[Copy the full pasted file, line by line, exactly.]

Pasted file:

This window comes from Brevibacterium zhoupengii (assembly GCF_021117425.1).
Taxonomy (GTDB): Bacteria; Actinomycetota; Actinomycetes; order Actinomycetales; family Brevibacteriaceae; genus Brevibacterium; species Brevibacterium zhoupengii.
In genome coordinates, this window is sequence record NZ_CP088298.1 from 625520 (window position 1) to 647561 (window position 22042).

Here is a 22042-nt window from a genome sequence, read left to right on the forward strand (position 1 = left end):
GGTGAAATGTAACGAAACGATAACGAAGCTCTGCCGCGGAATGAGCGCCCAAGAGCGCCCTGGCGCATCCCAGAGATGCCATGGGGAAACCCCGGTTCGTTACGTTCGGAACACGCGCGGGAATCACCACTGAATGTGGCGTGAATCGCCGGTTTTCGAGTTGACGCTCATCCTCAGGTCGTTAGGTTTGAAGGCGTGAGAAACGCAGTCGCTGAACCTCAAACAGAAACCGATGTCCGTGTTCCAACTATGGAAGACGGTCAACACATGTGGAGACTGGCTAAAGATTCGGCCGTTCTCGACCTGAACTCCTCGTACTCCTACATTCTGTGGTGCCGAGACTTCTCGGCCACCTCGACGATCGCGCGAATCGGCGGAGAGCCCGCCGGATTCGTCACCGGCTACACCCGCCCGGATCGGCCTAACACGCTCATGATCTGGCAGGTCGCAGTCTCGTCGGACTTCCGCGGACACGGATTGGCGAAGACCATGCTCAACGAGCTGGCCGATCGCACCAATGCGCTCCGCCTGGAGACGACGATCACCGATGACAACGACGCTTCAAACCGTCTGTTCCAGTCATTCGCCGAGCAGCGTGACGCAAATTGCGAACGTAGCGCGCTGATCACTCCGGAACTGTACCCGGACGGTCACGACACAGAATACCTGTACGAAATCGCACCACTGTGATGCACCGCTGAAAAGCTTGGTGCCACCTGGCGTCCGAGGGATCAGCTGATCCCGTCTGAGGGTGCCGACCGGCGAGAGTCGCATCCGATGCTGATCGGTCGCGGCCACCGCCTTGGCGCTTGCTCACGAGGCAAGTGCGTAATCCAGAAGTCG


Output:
This window comes from Brevibacterium zhoupengii (assembly GCF_021117425.1).
Taxonomy (GTDB): Bacteria; Actinomycetota; Actinomycetes; order Actinomycetales; family Brevibacteriaceae; genus Brevibacterium; species Brevibacterium zhoupengii.
In genome coordinates, this window is sequence record NZ_CP088298.1 from 625520 (window position 1) to 647561 (window position 22042).

Here is a 22042-nt window from a genome sequence, read left to right on the forward strand (position 1 = left end):
GGTGAAATGTAACGAAACGATAACGAAGCTCTGCCGCGGAATGAGCGCCCAAGAGCGCCCTGGCGCATCCCAGAGATGCCATGGGGAAACCCCGGTTCGTTACGTTCGGAACACGCGCGGGAATCACCACTGAATGTGGCGTGAATCGCCGGTTTTCGAGTTGACGCTCATCCTCAGGTCGTTAGGTTTGAAGGCGTGAGAAACGCAGTCGCTGAACCTCAAACAGAAACCGATGTCCGTGTTCCAACTATGGAAGACGGTCAACACATGTGGAGACTGGCTAAAGATTCGGCCGTTCTCGACCTGAACTCCTCGTACTCCTACATTCTGTGGTGCCGAGACTTCTCGGCCACCTCGACGATCGCGCGAATCGGCGGAGAGCCCGCCGGATTCGTCACCGGCTACACCCGCCCGGATCGGCCTAACACGCTCATGATCTGGCAGGTCGCAGTCTCGTCGGACTTCCGCGGACACGGATTGGCGAAGACCATGCTCAACGAGCTGGCCGATCGCACCAATGCGCTCCGCCTGGAGACGACGATCACCGATGACAACGACGCTTCAAACCGTCTGTTCCAGTCATTCGCCGAGCAGCGTGACGCAAATTGCGAACGTAGCGCGCTGATCACTCCGGAACTGTACCCGGACGGTCACGACACAGAATACCTGTACGAAATCGCACCACTGTGATGCACCGCTGAAAAGCTTGGTGCCACCTGGCGTCCGAGGGATCAGCTGATCCCGTCTGAGGGTGCCGACCGGCGAGAGTCGCATCCGATGCTGATCGGTCGCGGCCACCGCCTTGGCGCTTGCTCACGAGGCAAGTGCGTAATCCAGAAGTCG